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“Funding the Information Age, Beyond Infrastructure”
The most pressing problems for the country today are focused on how to improve the economy, maintain public safety, develop sustainable energy resources, provide quality health care, and offer educational opportunities to all of our residents, while simultaneously reducing the national debt. Our nation, our states and local governments, our people – all share the burden and feel the pain of the economic downturn. My answer to the budget question posed above, is based not just on consideration of how the $100 million would benefit the most people, but how it could be applied in a way that would positively impact most, if not all of the nation’s priority problems and objectives. The answer then, consistent with this Age of Information must involve our technological infrastructure.
The U.S. is currently 16th in the world in terms of broadband infrastructure. Broadband fiber to the home, to small businesses and rural communities, is a key that will bolster the next economic shift. The presence of broadband provides communities with the opportunity to improve public safety communication, to make health care and education more available for residents. Broadband supports a growing high-tech economy and the jobs to support a growing middle class. It reduces carbon emissions and achieves energy savings and an overall improvement in quality of life. In short, broadband implementation gives the federal government more bang for the buck than any other single initiative.
I recommend that the $100 million be dedicated to supporting the country’s recent investments in broadband infrastructure by funding economic development initiatives that will encourage innovative use of the infrastructure that has been built, or is being built through projects funded by the Broadband Technology Opportunities Program (BTOP). Specifically, the funding would be distributed by the U.S. Department of Commerce in coordination with the National Telecommunications and Information Administration (NTIA) as follow-up grants that would provide economic development expertise at the local level to help build new businesses and to develop the workforce.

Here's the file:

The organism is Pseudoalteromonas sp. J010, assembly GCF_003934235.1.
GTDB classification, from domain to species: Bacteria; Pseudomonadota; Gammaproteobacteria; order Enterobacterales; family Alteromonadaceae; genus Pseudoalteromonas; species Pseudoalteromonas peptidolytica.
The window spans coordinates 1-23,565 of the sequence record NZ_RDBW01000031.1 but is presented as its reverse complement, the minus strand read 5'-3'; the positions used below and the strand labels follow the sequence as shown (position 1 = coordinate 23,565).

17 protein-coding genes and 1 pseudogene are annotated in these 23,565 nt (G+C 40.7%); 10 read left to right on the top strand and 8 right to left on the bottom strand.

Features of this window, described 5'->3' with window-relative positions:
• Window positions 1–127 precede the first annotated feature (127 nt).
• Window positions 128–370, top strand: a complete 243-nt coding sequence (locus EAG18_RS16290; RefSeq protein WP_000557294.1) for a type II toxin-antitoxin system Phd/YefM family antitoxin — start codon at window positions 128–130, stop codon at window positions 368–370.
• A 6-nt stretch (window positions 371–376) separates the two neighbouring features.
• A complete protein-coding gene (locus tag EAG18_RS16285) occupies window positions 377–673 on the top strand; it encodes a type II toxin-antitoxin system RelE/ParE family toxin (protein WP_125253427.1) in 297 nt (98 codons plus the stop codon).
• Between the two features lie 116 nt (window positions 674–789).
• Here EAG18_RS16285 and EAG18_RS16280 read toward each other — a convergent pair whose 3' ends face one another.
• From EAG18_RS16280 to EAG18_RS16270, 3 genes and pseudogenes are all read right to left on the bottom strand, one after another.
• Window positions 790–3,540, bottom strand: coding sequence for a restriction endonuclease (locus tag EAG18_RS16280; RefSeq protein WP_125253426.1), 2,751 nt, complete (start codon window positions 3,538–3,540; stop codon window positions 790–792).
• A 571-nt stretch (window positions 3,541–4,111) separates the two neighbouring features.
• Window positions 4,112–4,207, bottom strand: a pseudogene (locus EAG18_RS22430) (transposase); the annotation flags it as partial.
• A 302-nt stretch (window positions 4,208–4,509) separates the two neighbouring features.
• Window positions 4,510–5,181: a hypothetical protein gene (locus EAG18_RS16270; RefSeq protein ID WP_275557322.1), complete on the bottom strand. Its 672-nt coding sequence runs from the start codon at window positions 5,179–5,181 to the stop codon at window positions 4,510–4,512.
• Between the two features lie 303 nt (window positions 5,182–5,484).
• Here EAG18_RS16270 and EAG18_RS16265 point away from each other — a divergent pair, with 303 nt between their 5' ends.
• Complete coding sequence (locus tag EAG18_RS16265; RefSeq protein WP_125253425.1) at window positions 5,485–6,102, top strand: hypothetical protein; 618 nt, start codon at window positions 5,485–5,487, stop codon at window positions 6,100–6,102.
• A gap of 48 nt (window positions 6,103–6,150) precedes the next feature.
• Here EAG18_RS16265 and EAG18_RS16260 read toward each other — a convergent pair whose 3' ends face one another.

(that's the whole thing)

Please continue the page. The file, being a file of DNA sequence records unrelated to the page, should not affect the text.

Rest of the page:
NTIA has invested approximately $4 billion in 233 BTOP projects benefitting every state, territory and the District of Columbia. Most of the funding is dedicated to constructing broadband networks, developing public computer centers, and projects to promote adoption of broadband technology. BTOP has met–and in most cases exceeded—its program goals deploying more than 18,500 miles of fiber, installing more than 16,000 new workstations in public computing facilities, and encouraging more than 110,000 households and 500 businesses to subscribe to broadband services.
What better way to utilize $100 million than to build on an existing, successful program—taking it to the next level by infusing the communities that now have broadband at their fingertips with the expertise to maximize its use?
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